PORTLAND, Maine (AP) — The Latest on health care legislation:
Talk-show host Jimmy Kimmel is thanking Arizona Sen. John McCain for rejecting the latest Republican bill to repeal the Obama-era health care law.
McCain’s statement of opposition Friday likely deals a fatal blow to the last-gasp GOP measure in a Senate showdown expected next week.
In a tweet, Kimmel thanks McCain “for being a hero again and again and now AGAIN.”
Kimmel has been in a war of words with Louisiana Sen. Bill Cassidy over the GOP bill.
Kimmel said he felt a sense of personal betrayal from Cassidy, a co-sponsor of the bill who went on Kimmel’s ABC show this spring after Kimmel talked about his newborn son’s medical problems. Kimmel said he believes that Cassidy lied to him about Republican health care plans. Cassidy said the comedian was misinformed.
Sen. John McCain says he won’t vote for the Republican bill repealing the Obama health care law. His statement likely deals a fatal blow to the last-gasp GOP measure in a Senate showdown expected next week.
The Arizona Republican says he can’t back the partisan GOP measure because “we could do better working together, Republicans and Democrats.”
He also says he can’t back it without knowing the proposal’s impact on insurance coverage and premiums. The nonpartisan Congressional Budget Office has said its estimates on that won’t be ready next week.
Kentucky Sen. Rand Paul has said he’ll oppose the bill and Maine Sen. Susan Collins says she’s leaning against it.
Republicans control the Senate 52-48. All Democrats oppose the bill so three GOP “no” votes would doom it.
Republican Sen. Susan Collins of Maine says she’s “leaning against” a Republican proposal to eliminate the Affordable Care Act, despite new pressure from her state’s GOP governor.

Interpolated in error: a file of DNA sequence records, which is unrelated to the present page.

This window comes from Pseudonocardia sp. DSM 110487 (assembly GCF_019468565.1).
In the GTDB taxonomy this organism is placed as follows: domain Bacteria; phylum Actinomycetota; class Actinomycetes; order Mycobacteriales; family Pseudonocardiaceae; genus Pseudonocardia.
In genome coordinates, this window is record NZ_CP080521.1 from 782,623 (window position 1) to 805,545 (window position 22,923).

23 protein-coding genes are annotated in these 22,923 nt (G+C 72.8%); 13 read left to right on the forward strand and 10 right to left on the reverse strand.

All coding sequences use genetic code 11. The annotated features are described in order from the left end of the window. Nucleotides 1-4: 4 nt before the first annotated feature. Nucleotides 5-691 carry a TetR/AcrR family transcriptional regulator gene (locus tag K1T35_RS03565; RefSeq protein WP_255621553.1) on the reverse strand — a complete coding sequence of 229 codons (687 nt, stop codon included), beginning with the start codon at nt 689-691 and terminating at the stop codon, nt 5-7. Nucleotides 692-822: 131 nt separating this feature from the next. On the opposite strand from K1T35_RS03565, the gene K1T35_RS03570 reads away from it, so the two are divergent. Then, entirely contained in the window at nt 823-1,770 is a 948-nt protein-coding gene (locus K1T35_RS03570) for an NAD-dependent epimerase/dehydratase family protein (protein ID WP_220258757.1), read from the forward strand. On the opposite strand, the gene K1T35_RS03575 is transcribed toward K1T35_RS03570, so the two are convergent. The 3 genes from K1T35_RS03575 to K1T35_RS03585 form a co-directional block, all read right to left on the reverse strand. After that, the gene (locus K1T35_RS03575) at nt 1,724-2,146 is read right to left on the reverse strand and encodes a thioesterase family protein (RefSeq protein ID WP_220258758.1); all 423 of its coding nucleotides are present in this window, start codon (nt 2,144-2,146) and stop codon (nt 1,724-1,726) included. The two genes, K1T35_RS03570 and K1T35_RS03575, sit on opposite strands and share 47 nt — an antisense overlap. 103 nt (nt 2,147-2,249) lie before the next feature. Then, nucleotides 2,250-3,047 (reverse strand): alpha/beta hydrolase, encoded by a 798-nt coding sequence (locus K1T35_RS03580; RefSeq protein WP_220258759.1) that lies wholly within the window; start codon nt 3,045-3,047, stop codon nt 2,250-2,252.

Gov. Paul LePage joined Vice President Mike Pence in Washington Friday. LePage says the bill represents the “best chance” to reform the current system and to return decision-making about funding health care to the states.
LePage cites a study from the Centers for Medicare and Medicaid Services that says Maine would gain 44 percent more in funding by 2026 under the proposal by Republican Sens. Lindsay Graham and Bill Cassidy. The same analysis shows other states would lose ground.
In Maine, Collins says there are lots of numbers floating around, and she’s awaiting an analysis by the Congressional Budget Office before she makes a final decision.
Sen. Rand Paul says despite President Donald Trump’s attacks on him for opposing the new GOP health care bill, the measure is a “fake” and he won’t support it.
The Kentucky Republican says in an interview with The Associated Press that the White House “just wants a legislative victory, they’re not as concerned with the policy” in the bill. He says the measure doesn’t really repeal President Barack Obama’s health care law because it leaves most of its tax increases intact.
Trump tweeted Friday that Paul or other Republicans who vote against the bill will “forever … be known as `the Republican who saved ObamaCare.”‘
Paul says top Republicans pushing the measure toward a showdown next week have been “tarting it up with special stuff” to try winning enough votes for it to pass.
He says he doesn’t resent Trump’s Twitter attacks on him for opposing the bill. He says, “I’m a big boy.”
President Donald Trump is lashing out at a Republican senator who opposes the last-ditch effort to overturn the Obama-era health care law.
On Twitter Friday, Trump says: “Rand Paul, or whoever votes against Hcare Bill, will forever (future political campaigns) be known as `the Republican who saved ObamaCare.”‘
Republican Sen. Rand Paul of Kentucky has said he’ll oppose the latest bill because it doesn’t abolish enough of Obama’s 2010 law.
The proposal to scrap President Barack Obama’s health care law would shift money and decision-making from Washington to the states. It nearly has the support it needs for the vote expected next week, a deadline that’s focused the party on making a final run at the issue.
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